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Ireland is taking the lead in creating a new style of managing Democracy - and not in a good way
NGOs are suddenly everywhere, and suddenly far more influential than they used to be. How did we get here, how does their interaction with the system work, and why are they such a useful tool for people in charge? In this piece I’m going to discuss that, with a particular reference to the Irish situation where NGOs have grown so overbearing it sometimes seems we’re perfecting a new approach to governing, with them at the centre.
What we really mean when we talk about NGOs
There are a number of definitions out there of NGOs, which I summarise as “a non-profit entity free of government influence but not government funding whose goal is to promote social or political change”.
To pre-empt the true observations that some NGOs do good and essential work, and that the line between Charities and NGOs is vague, I propose the following clarifying continuum.
An organisation – charity, NGO, whatever – that works to house the homeless is really good. An organisation that works to “advocate” for the homeless is maybe ok, depending on what advocacy means. An organisation that takes big bag of government money to advocate for the homeless by lobbying the government to relax immigration enforcement or introduce hate speech laws is really, really bad.
The last one is really what I mean by NGO – an organisation paid substantially from the public purse to press for social and cultural change that may not be in anyone’s interests other than their own; and which is in any case often ludicrously distant from their core mission.
Consensus Laundering & NGOcracy
The practical function of this type of NGO is in a process I call Consensus Laundering. This means is using the mechanisms of government, the press and NGOs to reach a pre-determined outcome with a veneer of democracy, so as to present changes to culture and society as driven from the bottom-up rather than top-down.
The government wants to do something; it pays NGOs to advocate this cause; the work of the NGOs is treated by government as being representative of the demands of civic society and the will of the people which must be legislated for if this “urgent” “need” is to be met. The media assists by treating advocacy of NGOs as newsworthy, credible and representative of a unmet democratic demand. The activities of NGOs, government and media act as a self-fulfilling cycle – the more money NGOs get, the stronger their advocacy; the more positive and relentless the press coverage; the more government will feel empowered to increase funding and legislative activity in the relevant area.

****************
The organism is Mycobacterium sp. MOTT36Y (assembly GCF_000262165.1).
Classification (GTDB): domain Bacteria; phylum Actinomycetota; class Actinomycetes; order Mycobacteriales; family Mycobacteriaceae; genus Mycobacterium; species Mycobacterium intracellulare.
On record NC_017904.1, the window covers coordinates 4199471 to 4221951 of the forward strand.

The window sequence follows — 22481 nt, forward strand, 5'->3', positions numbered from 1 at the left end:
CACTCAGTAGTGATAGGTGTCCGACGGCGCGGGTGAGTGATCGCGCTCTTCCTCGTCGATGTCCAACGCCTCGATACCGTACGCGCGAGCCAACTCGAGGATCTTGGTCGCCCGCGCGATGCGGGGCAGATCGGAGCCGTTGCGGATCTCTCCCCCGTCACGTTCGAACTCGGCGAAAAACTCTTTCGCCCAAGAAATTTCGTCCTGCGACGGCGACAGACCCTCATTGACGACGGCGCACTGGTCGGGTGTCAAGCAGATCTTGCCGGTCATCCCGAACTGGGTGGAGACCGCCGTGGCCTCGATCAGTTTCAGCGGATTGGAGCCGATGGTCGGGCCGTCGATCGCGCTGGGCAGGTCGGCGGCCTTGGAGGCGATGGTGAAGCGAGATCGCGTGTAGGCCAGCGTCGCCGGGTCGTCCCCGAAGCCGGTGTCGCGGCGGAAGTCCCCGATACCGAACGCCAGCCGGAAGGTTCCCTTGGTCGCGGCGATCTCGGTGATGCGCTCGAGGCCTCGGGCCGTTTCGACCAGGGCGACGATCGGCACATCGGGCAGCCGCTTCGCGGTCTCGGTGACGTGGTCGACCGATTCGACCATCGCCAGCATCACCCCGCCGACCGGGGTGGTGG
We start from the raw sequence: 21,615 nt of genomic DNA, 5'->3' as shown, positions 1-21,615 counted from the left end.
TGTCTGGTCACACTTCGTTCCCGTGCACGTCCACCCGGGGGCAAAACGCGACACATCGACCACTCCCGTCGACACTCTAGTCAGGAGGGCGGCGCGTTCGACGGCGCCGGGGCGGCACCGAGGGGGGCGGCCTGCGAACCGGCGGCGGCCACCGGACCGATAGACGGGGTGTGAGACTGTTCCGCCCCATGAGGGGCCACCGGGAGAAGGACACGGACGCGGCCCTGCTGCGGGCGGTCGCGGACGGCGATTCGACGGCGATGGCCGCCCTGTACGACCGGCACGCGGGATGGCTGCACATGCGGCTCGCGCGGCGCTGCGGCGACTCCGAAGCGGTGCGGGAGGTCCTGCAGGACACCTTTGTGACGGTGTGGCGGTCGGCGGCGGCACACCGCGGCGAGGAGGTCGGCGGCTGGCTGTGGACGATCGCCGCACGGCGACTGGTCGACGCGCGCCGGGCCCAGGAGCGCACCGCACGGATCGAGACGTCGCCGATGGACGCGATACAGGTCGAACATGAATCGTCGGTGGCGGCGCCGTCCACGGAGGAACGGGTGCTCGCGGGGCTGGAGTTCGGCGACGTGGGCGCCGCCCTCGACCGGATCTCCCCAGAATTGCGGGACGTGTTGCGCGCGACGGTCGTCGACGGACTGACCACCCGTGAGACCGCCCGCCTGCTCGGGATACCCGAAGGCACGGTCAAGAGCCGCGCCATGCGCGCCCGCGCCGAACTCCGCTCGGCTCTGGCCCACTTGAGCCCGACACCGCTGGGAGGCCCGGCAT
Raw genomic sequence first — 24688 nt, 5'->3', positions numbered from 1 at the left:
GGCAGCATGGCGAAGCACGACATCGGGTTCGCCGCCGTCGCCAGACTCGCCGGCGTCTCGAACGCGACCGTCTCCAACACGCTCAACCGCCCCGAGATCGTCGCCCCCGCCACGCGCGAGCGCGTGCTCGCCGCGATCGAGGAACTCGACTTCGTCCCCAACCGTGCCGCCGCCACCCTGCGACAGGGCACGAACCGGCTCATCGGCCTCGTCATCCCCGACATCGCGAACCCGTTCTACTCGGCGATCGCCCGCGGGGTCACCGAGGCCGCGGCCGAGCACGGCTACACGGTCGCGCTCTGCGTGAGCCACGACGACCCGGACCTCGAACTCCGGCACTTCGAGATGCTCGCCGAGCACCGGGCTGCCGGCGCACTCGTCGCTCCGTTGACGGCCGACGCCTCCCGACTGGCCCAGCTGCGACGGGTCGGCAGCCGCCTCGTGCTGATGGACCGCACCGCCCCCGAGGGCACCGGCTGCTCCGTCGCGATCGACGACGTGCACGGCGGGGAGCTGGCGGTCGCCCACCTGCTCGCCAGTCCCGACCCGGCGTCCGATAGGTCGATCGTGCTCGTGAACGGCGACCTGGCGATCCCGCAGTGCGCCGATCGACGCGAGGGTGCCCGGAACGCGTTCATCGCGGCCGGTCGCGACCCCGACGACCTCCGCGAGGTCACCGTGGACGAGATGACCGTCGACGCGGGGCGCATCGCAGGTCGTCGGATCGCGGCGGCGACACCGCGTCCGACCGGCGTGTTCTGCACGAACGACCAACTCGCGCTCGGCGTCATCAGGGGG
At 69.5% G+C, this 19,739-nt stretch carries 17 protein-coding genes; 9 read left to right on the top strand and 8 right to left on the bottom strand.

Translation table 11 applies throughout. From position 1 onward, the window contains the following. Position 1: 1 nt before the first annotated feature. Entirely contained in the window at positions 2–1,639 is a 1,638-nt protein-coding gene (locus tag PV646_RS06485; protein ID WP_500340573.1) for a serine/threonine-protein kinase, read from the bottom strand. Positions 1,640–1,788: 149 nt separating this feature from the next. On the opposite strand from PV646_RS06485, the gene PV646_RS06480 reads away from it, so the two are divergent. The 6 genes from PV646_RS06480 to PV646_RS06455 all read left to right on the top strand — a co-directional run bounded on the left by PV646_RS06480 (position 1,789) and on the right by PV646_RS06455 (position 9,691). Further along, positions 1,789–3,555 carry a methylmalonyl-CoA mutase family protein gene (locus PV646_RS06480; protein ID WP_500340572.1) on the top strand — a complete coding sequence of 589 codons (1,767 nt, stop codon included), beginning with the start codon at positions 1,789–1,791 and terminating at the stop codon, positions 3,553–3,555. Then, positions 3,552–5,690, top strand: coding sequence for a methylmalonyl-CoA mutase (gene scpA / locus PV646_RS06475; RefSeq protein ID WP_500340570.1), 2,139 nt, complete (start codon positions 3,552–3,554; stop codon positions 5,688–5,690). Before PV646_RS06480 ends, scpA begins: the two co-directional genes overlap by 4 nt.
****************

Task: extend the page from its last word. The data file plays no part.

They are just beginning to be used but I suspect in Ireland a key final stage of this process will be Citizens Assemblies. Such assemblies have become a politically fashionable idea around the world for exactly the reasons described above. They provide the ideal a way of integrating the laundered consensus back into the system as law. People who work in media and politics (and indeed NGOs) often proselytise for Citizen’s Assemblies, which is understandable as the assemblies will only ever propose the sort of change they agree with.
This is not about whether any individual decision of a citizen’s assembly in Ireland or elsewhere has been wrong. But the way in which partisan NGOs are funded by governments, and their work amplified and legitimised by the media, means that such assemblies are incapable of proposing something the people want but the government doesn’t.
Why are NGOs so powerful in Ireland specifically?
It can be hard to articulate the extent to which NGOs have penetrated Irish life; the way they cast a shadow over the entirety of the civic world and the way they have become the sole source of authority on hot-button cultural issues like immigration and hate speech. Starting at 8:40 in this video, Gearoid Murphy provides some great insight into the way the resources of government-affiliated NGOs and charities were marshalled in support of laws supressing freedom of expression in 2019. This is a microcosm of what happens in Irish political life every day.